Defense lawyer says more detail is needed in case against Indigenous fishers

·3 min read
The case will be back before the courts sometime later this fall. (Robert F. Bukaty/Associated Press - image credit)
The case will be back before the courts sometime later this fall. (Robert F. Bukaty/Associated Press - image credit)

The case of a commercial fisher who's suing Indigenous groups continued in Saint John on Tuesday.

The case began in April, when Mary Ann Holland applied to the Court of Queen's Bench for an injunction to stop Indigenous fishers from catching elvers in an are where she has an exclusive licence to fish. The lawsuit named Neqotkuk, also known as Tobique First Nation, Sitansisk Wolastoquiyik, or St. Mary's First Nation, Welamukotok, or Oromocto First Nation, and Woodstock First Nation, along with the four chiefs and other unknown individuals.

Holland operates the fishery, which is located in southwestern New Brunswick, under Brunswick Aquaculture and Alder Seafood, who are co-plaintiffs.

Today's hearing was held to discuss a motion brought forward by the defence to strike the plaintiff's statement of claim. The defendants' lawyer, Nick Kennedy, argued the claim should be struck because it does not specify how the chiefs named were involved in the allegedly illegal fishing.

The chiefs are named in the suit, the plaintiff's lawyer said in court Tuesday, because when the fishers were confronted they refused to identify themselves and said the chiefs authorized their fishing.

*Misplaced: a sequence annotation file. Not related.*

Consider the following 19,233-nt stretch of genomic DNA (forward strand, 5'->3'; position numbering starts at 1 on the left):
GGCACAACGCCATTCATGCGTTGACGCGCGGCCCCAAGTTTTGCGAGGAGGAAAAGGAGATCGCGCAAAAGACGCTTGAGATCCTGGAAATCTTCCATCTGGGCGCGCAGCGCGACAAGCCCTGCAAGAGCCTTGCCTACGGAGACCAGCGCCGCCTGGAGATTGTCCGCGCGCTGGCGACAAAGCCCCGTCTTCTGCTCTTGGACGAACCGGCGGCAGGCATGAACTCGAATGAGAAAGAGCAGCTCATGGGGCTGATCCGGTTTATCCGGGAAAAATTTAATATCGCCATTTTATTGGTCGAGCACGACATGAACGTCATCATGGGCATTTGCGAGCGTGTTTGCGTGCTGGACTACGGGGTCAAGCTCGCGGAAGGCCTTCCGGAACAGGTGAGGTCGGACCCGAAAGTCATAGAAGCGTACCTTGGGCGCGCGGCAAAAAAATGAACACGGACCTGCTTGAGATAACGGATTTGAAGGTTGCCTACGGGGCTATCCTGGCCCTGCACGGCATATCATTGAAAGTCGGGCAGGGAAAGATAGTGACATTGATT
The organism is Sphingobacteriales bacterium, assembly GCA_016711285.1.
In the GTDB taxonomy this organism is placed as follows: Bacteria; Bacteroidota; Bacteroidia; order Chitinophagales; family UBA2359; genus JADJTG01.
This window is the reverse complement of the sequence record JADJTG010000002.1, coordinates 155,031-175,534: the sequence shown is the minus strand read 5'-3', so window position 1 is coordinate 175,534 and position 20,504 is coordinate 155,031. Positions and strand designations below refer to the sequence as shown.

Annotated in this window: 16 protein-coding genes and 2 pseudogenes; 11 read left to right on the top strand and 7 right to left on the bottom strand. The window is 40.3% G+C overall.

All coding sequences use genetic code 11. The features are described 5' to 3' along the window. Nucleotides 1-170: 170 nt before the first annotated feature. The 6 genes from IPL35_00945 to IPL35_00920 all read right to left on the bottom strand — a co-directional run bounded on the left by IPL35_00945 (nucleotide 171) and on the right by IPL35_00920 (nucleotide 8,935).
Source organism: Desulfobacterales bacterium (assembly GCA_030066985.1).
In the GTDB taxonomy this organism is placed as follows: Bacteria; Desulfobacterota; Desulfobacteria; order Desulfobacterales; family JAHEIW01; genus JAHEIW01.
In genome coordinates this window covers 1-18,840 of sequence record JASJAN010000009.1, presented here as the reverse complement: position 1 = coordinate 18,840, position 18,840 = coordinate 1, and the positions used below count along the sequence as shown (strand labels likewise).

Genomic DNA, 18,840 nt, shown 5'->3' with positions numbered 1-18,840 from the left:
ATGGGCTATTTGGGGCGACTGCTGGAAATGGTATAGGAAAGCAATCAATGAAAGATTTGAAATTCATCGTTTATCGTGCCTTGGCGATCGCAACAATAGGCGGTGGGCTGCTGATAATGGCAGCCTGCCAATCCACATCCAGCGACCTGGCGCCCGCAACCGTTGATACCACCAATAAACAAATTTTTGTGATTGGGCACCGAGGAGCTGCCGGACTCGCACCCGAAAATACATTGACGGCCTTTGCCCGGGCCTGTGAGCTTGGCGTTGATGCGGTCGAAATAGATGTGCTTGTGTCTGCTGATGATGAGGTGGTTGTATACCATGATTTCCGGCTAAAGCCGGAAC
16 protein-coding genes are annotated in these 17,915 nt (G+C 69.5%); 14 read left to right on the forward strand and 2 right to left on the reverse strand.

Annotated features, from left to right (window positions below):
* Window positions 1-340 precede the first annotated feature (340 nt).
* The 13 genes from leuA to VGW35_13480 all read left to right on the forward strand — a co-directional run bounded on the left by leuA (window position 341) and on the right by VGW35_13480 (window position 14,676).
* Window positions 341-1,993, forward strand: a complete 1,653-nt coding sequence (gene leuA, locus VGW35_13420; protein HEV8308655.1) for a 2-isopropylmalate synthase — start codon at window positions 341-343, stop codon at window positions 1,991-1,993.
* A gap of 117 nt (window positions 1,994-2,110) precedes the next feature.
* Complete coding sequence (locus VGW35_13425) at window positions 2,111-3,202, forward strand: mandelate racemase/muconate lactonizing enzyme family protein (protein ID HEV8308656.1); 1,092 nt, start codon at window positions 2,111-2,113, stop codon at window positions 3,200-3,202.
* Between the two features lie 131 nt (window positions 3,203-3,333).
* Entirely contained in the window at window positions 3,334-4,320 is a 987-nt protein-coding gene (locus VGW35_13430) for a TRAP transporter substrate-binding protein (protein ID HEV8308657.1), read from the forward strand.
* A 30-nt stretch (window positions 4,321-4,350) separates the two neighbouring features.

Barry Morrison argued that the chief's authorization of the fishing makes them liable for it.

Kennedy said this notion has caused his clients a great deal of stress.

"This idea that [chiefs] can authorize something then people are going to jump up and run out and do it, is based on, frankly, dated, offensive views to how these communities are organized," he said.

Morrison said Kennedy's argument grants Indigenous communities special exemptions.

"Saying that they have the ability to do things, like that, that you couldn't do, I couldn't do, corporations couldn't do. That they're a special status, and they can do that thing with impunity. I don't believe that to be correct," Morrison said.

Delay granted

Citing the fact that the elver fishing season is now over, the judge granted the plaintiff's lawyer 30 days to submit an amended statement of claim. The judge asked Morrison to address the issue of authorization in that amended statement.

The lawsuit also alleges that Indigenous fishers physically interfered with Holland's employees. Indigenous fishers positioned their nets in such a way that they "basically forced them out of their position," Morrison said.

In April, an injunction ordered the Indigenous groups to cease fishing and to stop threatening, coercing, harassing or intimidating the plaintiff and her fishers.

The defence argued that more detail is needed in a statement of claim to make clear who is alleged to have done what. In much of the statement of claim, the defendants are simply called the defendants, not a specific chief or community.

"They've asserted no specific facts against each of the defendants," Kennedy said. "And so it's impossible to know from this what each individual is alleged to have done."

Kennedy said the plaintiffs are waiting for discovery – the period in a civil case when both sides must disclose their evidence – to get a better understanding of who is truly liable.

"It's not my client's problem that [the plaintiffs] don't know who to sue," Kennedy said.

Morrison said this is not a strategy, simply the facts of the matter.

"We were asked about the identity of the specific people who were acting in this terrible fashion. We say candidly, we can't provide the details because they refuse to identify themselves and we'll have to wait for discovery of documents," he said.